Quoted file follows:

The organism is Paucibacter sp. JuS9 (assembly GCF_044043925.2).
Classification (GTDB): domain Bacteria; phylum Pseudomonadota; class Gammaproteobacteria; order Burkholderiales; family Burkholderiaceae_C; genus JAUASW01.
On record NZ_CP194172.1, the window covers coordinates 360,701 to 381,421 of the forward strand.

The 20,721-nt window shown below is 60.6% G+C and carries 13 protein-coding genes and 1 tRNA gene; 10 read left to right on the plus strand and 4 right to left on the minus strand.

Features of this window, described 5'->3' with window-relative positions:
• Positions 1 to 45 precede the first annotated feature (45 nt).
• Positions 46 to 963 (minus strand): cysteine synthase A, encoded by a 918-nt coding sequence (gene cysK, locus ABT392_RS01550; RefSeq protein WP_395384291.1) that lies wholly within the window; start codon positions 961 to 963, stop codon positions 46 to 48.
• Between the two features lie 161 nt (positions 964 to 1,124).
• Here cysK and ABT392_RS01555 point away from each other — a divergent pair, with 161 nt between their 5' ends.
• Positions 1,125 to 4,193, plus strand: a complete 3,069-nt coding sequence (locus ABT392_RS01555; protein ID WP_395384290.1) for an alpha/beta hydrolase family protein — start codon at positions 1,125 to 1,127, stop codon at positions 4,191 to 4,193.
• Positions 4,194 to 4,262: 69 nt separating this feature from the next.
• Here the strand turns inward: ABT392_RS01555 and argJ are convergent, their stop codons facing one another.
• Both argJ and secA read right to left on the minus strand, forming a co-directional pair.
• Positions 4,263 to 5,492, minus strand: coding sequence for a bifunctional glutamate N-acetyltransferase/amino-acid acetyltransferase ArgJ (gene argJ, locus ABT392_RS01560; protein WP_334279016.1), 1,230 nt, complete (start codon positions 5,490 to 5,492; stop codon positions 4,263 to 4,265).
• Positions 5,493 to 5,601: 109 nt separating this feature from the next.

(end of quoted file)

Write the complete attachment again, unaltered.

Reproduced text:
The organism is Paucibacter sp. JuS9 (assembly GCF_044043925.2).
Classification (GTDB): domain Bacteria; phylum Pseudomonadota; class Gammaproteobacteria; order Burkholderiales; family Burkholderiaceae_C; genus JAUASW01.
On record NZ_CP194172.1, the window covers coordinates 360,701 to 381,421 of the forward strand.

The 20,721-nt window shown below is 60.6% G+C and carries 13 protein-coding genes and 1 tRNA gene; 10 read left to right on the plus strand and 4 right to left on the minus strand.

Features of this window, described 5'->3' with window-relative positions:
• Positions 1 to 45 precede the first annotated feature (45 nt).
• Positions 46 to 963 (minus strand): cysteine synthase A, encoded by a 918-nt coding sequence (gene cysK, locus ABT392_RS01550; RefSeq protein WP_395384291.1) that lies wholly within the window; start codon positions 961 to 963, stop codon positions 46 to 48.
• Between the two features lie 161 nt (positions 964 to 1,124).
• Here cysK and ABT392_RS01555 point away from each other — a divergent pair, with 161 nt between their 5' ends.
• Positions 1,125 to 4,193, plus strand: a complete 3,069-nt coding sequence (locus ABT392_RS01555; protein ID WP_395384290.1) for an alpha/beta hydrolase family protein — start codon at positions 1,125 to 1,127, stop codon at positions 4,191 to 4,193.
• Positions 4,194 to 4,262: 69 nt separating this feature from the next.
• Here the strand turns inward: ABT392_RS01555 and argJ are convergent, their stop codons facing one another.
• Both argJ and secA read right to left on the minus strand, forming a co-directional pair.
• Positions 4,263 to 5,492, minus strand: coding sequence for a bifunctional glutamate N-acetyltransferase/amino-acid acetyltransferase ArgJ (gene argJ, locus ABT392_RS01560; protein WP_334279016.1), 1,230 nt, complete (start codon positions 5,490 to 5,492; stop codon positions 4,263 to 4,265).
• Positions 5,493 to 5,601: 109 nt separating this feature from the next.